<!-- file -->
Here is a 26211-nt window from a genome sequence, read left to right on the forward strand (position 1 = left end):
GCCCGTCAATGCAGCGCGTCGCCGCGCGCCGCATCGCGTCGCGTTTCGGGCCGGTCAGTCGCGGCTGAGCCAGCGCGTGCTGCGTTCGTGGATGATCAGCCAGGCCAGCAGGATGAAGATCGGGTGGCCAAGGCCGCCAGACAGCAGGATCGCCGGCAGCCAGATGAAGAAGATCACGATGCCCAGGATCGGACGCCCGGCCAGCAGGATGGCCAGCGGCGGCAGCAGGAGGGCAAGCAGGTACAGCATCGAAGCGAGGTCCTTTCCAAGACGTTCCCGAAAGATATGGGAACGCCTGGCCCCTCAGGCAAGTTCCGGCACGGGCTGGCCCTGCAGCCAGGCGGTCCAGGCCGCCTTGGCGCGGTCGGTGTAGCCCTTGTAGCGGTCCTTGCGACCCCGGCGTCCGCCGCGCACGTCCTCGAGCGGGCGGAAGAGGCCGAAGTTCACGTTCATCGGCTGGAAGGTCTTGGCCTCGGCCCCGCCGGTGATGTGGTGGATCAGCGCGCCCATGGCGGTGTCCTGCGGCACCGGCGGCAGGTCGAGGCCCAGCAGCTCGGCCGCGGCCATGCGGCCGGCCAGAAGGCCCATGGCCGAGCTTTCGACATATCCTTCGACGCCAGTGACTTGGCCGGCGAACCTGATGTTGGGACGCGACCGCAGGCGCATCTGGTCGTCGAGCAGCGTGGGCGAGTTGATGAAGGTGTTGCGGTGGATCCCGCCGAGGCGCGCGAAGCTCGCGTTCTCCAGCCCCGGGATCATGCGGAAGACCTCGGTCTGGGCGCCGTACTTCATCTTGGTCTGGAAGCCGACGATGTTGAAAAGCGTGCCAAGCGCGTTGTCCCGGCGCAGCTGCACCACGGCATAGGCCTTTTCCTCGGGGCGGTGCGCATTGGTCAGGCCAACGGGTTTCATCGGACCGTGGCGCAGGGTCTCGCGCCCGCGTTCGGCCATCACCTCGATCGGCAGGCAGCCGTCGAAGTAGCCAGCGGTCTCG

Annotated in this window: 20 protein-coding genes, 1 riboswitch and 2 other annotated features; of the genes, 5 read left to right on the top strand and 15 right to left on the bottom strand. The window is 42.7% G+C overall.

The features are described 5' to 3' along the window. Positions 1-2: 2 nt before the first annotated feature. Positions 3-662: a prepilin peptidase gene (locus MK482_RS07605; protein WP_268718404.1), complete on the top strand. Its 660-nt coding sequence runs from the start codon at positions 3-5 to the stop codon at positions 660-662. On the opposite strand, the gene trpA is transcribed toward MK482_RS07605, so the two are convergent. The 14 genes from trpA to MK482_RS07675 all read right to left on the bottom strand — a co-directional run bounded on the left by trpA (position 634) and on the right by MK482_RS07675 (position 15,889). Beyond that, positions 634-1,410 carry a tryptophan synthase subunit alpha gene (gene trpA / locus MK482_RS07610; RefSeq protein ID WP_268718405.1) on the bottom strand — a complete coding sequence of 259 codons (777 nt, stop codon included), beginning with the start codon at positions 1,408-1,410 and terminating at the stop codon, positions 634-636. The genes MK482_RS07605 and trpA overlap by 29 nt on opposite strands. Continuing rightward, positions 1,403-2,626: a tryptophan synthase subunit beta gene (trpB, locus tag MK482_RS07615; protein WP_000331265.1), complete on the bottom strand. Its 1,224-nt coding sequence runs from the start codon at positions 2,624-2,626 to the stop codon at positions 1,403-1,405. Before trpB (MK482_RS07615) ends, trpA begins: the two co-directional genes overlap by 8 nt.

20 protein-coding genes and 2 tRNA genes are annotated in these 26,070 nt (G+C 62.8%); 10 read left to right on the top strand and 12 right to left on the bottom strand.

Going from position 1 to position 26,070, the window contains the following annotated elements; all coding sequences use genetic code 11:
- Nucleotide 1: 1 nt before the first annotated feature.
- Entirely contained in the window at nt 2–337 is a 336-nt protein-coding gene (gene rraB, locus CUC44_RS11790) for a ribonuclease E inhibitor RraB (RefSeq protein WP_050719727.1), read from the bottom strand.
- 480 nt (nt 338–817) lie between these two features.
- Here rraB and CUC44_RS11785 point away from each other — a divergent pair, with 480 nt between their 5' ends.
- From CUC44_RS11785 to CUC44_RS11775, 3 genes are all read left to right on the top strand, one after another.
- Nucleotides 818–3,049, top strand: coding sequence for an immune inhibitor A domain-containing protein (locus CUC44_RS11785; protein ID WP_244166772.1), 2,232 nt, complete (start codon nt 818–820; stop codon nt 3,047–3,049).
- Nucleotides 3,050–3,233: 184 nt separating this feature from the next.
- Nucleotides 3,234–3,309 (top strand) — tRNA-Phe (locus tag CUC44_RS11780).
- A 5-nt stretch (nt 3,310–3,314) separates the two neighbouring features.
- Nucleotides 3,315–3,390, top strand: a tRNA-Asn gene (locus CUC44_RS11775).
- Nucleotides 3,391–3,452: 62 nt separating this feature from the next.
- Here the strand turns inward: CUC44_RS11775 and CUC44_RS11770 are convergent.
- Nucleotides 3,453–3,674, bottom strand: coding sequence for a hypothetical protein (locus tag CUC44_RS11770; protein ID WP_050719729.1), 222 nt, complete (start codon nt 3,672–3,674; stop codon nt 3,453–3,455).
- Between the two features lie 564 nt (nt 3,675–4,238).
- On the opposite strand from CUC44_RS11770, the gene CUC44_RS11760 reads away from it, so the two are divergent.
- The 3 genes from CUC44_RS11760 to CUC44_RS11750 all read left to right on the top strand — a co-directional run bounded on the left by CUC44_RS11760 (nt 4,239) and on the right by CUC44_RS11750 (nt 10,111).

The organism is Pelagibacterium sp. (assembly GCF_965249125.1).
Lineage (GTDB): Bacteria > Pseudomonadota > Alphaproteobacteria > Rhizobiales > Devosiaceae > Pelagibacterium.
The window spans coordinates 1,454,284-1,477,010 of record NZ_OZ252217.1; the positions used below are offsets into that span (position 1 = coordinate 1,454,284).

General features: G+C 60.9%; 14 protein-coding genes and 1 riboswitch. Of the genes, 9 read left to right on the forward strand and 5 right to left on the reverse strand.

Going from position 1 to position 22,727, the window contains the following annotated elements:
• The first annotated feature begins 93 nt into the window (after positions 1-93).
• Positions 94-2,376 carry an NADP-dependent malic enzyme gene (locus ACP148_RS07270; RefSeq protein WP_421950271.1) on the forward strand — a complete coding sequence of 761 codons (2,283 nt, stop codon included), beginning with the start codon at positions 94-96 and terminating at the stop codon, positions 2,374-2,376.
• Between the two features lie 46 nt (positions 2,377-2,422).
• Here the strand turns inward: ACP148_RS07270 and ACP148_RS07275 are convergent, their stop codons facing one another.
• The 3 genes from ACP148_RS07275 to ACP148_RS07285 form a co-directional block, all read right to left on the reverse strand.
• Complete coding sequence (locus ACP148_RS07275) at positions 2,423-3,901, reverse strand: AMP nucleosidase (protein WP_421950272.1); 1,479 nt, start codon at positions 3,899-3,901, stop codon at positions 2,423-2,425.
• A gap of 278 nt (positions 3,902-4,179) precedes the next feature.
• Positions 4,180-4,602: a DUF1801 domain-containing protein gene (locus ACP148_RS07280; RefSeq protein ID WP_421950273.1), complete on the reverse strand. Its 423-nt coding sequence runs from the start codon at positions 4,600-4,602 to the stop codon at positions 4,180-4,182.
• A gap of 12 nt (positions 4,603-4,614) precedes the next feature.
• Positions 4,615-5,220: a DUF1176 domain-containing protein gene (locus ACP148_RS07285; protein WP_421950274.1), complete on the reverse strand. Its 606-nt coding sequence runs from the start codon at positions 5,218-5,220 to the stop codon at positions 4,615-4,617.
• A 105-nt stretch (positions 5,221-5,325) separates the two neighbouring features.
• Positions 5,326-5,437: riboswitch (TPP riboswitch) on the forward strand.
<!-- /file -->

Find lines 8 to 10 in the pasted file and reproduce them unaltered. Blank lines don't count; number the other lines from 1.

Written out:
- Entirely contained in the window at nt 2–337 is a 336-nt protein-coding gene (gene rraB, locus CUC44_RS11790) for a ribonuclease E inhibitor RraB (RefSeq protein WP_050719727.1), read from the bottom strand.
- 480 nt (nt 338–817) lie between these two features.
- Here rraB and CUC44_RS11785 point away from each other — a divergent pair, with 480 nt between their 5' ends.